One popular route of graphene synthesis is through graphite oxide [20] which can be exfoliated to graphene oxide (GO) [21]. GO contains large amounts of oxygen groups, which can be favorable to the functionalization through the action of the biomolecules for biorecognition events during biosensing [22,23]. Graphene oxide can be reduced chemically or electrochemically and this reduced graphene oxide (RGO) has a partly restored sp2 lattice but still holds some fraction of oxygen-containing groups.

The GO aqueous dispersion was reduced with hydrazine in the presence of a polymeric ionic liquid (PIL) [24]. PILs are low molecular weight imidazolium salts with a low melting point. We use dpolyquaternium 16 (BASF Ludwigshafen, Germany) which is a copolymer with 95% molar of imidazolium chloride and 5% molar of vinylimidazole. Ionic liquids (ILs) have many advantageous properties such as non-flammability, a wide electrochemical window, high thermal stability, wide liquid range, and small vapor pressure [25]. PILs are also known to interact strongly with the basal plane of graphite and graphene, resulting in a stable aqueous dispersion.

We prepare the biosensor working electrode on a metal wire contrary to the conventional glassy carbon flat substrates reported previously for grapheme [14,23,26-28]. Main motive behind this is to take the biosensing to the intracellular environment with this needle like graphene biosensor. Glucose biosensors based on PIL functionalized graphene have been reported recently [28] by using common glassy carbon substrates. We utilize commercial polyquaterniums which are not reported previously in graphene functionalization and biosensing. These polyquaterniumsare specifically used in conditioners, shampoos, hair mousse, hair sprays, hair dye and contact lens solutions because of being positively charged [29]. They neutralize the negative charges of most shampoos and hair proteins and help the hair lie flat. This property can be extremely advantageous for enhancing GOD immobilization a step further as GOD has a negative charge in neutral pH solutions. This positively charged ionic liquid is well capable of the electrostatic incorporation of a negatively charged glucose oxidase enzyme and results in an efficient glucose sensing device [30]. GOD is also immobilized into the GO sheets via peptide bonds between the amine groups of GOD and the residual carboxylic functionalities of GO [27].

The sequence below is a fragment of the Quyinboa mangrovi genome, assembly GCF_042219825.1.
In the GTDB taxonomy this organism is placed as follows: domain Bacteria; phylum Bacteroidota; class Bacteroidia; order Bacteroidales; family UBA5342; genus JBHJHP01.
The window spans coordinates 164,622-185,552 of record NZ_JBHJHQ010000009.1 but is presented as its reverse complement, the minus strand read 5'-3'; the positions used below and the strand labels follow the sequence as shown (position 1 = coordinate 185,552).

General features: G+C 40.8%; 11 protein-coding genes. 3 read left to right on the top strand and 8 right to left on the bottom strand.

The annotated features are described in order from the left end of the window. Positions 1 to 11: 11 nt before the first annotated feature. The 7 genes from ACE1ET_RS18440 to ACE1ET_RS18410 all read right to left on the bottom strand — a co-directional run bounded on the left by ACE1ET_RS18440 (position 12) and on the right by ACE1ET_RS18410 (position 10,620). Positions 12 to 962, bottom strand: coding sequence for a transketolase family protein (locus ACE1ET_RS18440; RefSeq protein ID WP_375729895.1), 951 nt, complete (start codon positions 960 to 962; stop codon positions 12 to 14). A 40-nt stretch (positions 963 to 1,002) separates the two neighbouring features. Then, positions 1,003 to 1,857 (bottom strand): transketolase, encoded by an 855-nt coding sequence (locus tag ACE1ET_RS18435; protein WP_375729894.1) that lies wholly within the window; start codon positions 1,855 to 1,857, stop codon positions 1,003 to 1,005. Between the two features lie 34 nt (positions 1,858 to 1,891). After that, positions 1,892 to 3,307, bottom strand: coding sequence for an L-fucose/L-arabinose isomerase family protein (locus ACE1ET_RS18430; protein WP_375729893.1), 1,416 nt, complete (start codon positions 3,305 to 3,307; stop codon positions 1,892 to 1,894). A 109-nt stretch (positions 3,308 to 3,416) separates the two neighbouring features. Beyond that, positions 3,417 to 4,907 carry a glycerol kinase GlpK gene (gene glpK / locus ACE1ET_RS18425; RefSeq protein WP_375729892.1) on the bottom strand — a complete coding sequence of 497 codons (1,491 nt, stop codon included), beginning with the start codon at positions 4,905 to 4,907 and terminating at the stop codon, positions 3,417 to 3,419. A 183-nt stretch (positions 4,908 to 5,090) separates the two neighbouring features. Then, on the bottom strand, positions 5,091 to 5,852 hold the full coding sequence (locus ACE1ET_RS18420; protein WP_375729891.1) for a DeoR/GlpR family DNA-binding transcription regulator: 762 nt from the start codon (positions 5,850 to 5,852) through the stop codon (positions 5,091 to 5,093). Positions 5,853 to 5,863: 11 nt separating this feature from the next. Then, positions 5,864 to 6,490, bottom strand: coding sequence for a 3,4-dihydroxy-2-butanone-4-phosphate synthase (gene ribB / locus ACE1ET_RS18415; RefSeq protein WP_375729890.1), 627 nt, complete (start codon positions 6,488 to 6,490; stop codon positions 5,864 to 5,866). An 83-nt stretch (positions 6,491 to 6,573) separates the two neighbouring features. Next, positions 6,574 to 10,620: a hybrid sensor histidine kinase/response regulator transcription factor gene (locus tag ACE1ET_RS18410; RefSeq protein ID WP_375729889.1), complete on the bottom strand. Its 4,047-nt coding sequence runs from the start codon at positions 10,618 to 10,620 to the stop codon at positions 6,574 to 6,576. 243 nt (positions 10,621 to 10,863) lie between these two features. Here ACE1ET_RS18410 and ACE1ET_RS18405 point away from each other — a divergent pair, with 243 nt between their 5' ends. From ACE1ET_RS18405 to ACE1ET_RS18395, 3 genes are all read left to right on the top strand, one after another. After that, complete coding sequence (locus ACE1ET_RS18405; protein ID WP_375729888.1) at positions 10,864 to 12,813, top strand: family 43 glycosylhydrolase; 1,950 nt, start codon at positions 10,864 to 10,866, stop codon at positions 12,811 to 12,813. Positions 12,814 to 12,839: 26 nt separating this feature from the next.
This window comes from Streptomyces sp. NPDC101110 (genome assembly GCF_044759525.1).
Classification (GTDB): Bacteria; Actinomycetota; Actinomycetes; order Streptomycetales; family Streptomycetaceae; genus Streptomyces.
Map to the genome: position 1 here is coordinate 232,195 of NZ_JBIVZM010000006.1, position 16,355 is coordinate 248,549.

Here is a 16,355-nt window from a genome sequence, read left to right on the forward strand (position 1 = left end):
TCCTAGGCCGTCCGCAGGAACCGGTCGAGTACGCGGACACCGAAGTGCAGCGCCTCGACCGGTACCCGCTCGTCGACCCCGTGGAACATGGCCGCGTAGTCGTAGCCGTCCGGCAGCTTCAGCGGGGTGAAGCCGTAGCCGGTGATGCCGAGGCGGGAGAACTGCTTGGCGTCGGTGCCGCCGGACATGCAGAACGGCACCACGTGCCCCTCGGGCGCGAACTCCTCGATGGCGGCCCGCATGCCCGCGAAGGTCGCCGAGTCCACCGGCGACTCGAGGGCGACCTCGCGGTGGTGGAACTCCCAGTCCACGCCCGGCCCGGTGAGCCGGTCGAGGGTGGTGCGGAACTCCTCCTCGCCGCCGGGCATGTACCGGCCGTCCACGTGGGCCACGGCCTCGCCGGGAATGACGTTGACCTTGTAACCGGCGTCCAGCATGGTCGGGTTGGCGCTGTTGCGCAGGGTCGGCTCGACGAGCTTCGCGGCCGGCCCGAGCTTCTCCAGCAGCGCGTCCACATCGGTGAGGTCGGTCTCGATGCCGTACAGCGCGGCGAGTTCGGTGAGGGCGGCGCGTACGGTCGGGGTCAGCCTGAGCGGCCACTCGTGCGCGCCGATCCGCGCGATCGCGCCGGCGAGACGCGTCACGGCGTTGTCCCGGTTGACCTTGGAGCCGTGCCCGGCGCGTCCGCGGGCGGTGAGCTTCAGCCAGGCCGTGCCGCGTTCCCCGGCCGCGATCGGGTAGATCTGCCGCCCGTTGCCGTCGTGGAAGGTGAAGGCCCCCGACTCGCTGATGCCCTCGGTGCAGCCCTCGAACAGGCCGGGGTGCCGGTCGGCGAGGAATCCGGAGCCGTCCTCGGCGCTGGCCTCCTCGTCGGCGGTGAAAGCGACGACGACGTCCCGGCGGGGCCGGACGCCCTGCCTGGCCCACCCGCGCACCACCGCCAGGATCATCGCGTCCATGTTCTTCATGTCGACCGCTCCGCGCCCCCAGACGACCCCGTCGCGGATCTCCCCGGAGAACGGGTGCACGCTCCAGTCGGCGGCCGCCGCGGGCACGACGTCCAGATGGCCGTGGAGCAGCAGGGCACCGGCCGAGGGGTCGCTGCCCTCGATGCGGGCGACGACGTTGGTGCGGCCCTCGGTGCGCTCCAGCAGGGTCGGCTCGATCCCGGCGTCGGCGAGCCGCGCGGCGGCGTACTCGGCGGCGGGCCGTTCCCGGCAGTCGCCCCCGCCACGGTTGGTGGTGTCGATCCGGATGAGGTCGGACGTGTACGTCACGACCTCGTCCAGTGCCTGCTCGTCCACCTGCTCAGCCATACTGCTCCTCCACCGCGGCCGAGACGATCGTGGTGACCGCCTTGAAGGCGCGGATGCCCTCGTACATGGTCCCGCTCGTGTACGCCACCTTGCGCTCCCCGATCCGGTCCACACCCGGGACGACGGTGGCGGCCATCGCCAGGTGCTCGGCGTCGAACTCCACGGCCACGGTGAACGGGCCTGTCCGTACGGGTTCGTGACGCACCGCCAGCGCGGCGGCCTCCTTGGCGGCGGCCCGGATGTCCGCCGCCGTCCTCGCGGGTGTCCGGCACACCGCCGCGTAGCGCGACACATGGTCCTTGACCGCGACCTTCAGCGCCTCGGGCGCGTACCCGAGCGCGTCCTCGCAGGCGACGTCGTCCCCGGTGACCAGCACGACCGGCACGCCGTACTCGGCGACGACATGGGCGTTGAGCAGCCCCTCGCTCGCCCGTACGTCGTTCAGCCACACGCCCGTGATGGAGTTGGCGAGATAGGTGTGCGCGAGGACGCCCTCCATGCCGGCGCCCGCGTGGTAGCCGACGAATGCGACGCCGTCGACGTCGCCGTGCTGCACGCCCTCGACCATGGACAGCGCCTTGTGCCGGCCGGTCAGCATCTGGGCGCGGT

Therefore, by combining these two mechanisms of immobilization (Schematic Figure 1 ab), we can have a big advantage in using the functionalized graphene for the right application (as enzymatic biosensors) and transduction mechanism.

biosensors-bioelectronics-immobilization-graphene-bond

Figure 1: Schematic of the GOD immobilization on graphene(a) Peptide bond formation between remaining carboxylic groups of RGO and GOD (b)Electrostatic interaction between PIL functionalized graphene surface and GOD.

Materials and Methods

Graphene oxide was prepared by the modified Hummer’s method [20,21]. The graphite flakes (Sigma Aldrich PN 332461, 4 g) were first put in H2SO4 (98%, 12 mL) and kept at 80°C for 5 h. The resulting solution was cooled down to room temperature. Mild sonication was performed in a water bath for 2 h to further delaminate graphite into a few micron flakes. Sonication time and power is very critical as it defines the size of the resulting graphene oxide sheets. Excessive sonication leads to extremely small flakes. Then the solution was diluted with 0.5 L deionized (DI) water and left overnight. The solution was filtered by Nylon Millipore filters afterwards. The resulting powder was mixed with KMnO4 and H2SO4 and put in a cooling bath under constant stirring for 1.5 h. The solution was diluted with DI water and 20 mL H2O2 (30%) was added to it.

The supernatant was collected after 12h and dispersed in dilute HCl in order to remove the metal ion residue and then recovering by centrifuge [20,21]. Recovered clean GO was again dispersed in water to make a homogeneous dispersion and was centrifuged at 8000 rpm for 40 mins in order to remove the multilayer fragments. A PIL was added into the aqueous dispersion of GO at a concentration of 1 mg mL−1, followed by reduction by hydrazine [24]. This process resulted in aqueous dispersion of functionalized graphene sheets.